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FOR IMMEDIATE RELEASE THURSDAY, SEPTEMBER 1, 2005 WWW.USDOJ.

GOV

ENRD (202) 514-2007 EPA (913) 551-7003 TDD (202) 514-1888

FACT SHEET: Clean Air Act Settlement With Cargill, Inc.
Over the past several years, the Justice Department and EPA have taken an industry-wide approach to environmental law enforcement, by targeting industries with significant compliance problems, including those that have been major sources of air pollution. A chief component of these enforcement actions is compelling companies in violation of the law to install state-of-the-art pollution controls and to build new facilities with controls in place. Recent successes include major settlement agreements with the wood products industry, refineries, and coal utilities sectors. With today’s landmark Clean Air Act settlement with grain industry giant Cargill, Inc., 81 percent of uncontrolled ethanol production capacity-those facilities without controls already in place-will now be under federal consent decrees. Cargill, one of the nation’s largest producers of corn sweeteners, is also a producer of domestic vegetable oils and fuel-grade ethanol. As a result of today’s settlement agreement, Cargill will implement system-wide environmental improvements at its 27 plants nationwide. New ethanol plants are now being constructed with the required air pollution controls as a result of this initiative. Today’s settlement is the result of a joint federal and multi-state enforcement effort with the following states and counties signing onto the consent decree: Alabama; Georgia; Indiana; Illinois; Iowa; Missouri; Nebraska; North Carolina; North Dakota; and Ohio, as well as Polk, Iowa; Linn, Iowa; Memphis and Shelby County, Tennessee; and Montgomery County, Ohio. Today’s consent decree builds on past success with other members of the grain industry, including: the 2002 settlements with 12 Minnesota ethanol dry mills; the 2003 settlement with Archer Daniels Midland; a recent federal settlement with Ace Ethanol in Wisconsin; a settlement with U.S. Energy in Kansas; a settlement with Golden Triangle in Missouri; and this week’s settlement with AGP Corn Processing, Inc. in Nebraska. Cargill will pay $1.6 million, which will be divided between the federal government and states. Cargill will spend an estimated $130 million over a 10-year period to implement the entire injunctive relief package, which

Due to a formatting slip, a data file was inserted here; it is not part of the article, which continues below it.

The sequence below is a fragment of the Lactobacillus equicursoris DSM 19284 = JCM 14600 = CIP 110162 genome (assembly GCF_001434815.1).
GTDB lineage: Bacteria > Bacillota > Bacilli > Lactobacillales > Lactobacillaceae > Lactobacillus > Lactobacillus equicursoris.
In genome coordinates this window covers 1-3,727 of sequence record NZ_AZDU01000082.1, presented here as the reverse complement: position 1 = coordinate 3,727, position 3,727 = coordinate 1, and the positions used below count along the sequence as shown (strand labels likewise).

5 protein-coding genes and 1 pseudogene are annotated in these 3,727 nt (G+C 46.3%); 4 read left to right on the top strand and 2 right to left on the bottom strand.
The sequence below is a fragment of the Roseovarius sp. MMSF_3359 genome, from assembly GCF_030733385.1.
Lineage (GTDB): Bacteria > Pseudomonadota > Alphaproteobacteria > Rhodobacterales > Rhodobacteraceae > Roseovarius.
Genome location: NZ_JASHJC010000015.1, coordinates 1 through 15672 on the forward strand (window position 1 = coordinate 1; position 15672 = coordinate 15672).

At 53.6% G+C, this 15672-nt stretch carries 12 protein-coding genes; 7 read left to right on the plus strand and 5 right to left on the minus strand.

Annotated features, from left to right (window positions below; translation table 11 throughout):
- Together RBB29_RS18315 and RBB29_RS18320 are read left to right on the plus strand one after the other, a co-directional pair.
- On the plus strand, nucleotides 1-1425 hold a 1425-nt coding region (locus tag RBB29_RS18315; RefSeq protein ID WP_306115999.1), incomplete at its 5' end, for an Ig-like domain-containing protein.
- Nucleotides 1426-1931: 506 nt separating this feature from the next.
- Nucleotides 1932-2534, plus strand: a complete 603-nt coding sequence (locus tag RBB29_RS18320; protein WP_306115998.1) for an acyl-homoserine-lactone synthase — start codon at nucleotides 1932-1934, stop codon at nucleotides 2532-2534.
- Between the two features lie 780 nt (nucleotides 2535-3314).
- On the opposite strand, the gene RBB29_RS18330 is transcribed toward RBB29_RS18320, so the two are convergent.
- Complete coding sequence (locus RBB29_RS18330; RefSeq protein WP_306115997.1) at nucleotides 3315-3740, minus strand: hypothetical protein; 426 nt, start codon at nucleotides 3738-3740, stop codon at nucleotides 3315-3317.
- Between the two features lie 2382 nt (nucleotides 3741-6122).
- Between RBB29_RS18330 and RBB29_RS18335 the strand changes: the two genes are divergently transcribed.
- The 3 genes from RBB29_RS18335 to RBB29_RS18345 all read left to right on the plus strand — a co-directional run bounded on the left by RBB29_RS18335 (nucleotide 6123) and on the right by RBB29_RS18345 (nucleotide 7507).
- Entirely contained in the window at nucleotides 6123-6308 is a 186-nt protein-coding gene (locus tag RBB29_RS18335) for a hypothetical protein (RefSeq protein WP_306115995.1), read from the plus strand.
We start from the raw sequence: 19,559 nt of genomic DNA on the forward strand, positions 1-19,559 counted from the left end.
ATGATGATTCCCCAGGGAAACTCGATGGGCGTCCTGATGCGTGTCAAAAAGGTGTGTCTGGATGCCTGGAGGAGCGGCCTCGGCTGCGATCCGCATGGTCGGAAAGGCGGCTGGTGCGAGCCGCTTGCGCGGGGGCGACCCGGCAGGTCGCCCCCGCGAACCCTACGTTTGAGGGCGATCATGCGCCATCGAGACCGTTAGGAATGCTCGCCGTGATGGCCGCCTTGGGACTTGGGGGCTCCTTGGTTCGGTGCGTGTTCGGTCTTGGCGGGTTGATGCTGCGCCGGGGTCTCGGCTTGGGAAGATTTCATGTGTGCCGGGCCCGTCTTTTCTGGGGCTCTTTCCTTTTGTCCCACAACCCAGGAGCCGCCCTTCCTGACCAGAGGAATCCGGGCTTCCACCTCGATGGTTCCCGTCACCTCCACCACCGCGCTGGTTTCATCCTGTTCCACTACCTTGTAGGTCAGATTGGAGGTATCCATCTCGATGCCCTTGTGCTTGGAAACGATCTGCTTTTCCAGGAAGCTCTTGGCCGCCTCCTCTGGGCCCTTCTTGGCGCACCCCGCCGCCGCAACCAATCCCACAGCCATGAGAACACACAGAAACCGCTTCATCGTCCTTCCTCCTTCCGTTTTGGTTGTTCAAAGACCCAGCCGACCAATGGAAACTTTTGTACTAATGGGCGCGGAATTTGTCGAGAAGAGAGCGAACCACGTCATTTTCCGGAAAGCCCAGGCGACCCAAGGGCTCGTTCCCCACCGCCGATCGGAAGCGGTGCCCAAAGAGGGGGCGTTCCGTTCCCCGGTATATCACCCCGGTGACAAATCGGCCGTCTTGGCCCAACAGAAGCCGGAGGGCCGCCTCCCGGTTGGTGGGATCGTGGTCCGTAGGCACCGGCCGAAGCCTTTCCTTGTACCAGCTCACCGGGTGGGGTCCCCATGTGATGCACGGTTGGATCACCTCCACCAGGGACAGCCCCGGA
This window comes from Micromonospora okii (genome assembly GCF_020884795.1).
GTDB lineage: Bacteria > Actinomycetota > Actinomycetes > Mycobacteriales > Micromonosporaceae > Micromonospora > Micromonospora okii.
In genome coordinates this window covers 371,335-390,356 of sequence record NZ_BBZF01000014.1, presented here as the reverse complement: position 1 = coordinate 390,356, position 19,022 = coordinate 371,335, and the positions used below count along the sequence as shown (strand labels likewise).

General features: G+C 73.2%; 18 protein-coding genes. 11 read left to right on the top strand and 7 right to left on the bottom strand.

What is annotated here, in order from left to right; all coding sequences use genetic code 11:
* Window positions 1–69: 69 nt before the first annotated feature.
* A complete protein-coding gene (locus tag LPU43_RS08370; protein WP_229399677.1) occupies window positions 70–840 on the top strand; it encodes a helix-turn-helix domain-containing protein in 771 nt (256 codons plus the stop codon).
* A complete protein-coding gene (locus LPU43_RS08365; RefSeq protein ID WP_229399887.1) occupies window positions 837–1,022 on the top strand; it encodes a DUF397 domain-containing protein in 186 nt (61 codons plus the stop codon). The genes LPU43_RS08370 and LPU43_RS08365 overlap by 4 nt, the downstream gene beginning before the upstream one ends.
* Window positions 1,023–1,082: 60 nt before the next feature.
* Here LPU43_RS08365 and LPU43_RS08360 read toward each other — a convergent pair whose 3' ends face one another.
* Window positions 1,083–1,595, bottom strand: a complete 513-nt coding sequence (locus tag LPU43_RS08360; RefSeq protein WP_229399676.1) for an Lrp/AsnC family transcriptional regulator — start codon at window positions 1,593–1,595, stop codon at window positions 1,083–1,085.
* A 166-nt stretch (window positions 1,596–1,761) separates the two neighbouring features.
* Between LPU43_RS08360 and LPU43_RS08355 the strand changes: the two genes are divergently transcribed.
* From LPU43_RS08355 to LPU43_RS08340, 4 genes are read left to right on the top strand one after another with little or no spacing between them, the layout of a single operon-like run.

includes an estimated $60 million on capital improvements, like air pollution control equipment. Under the settlement, Cargill will implement broad sweeping environmental improvements at plants nationwide that will result in a reduction of at least 24,950 tons of actual air pollution a year. Volatile Organic Compound (VOC’s) emissions will be reduced by 10,450 tons per year-the equivalent to taking 1.16 million cars off the road; Nitrogen Oxide (NOx) emissions will be reduced by 1350 tons per year-the equivalent to taking 1.125 million cars off the road; Carbon Monoxide (CO) emissions will be reduced by 10,900 tons per year-the equivalent to taking 157,797 cars off the road; and Sulfur Dioxide (SO2) emissions will be reduced by 2250 tons per year (Cars are not a significant source of SO2). ### 05-449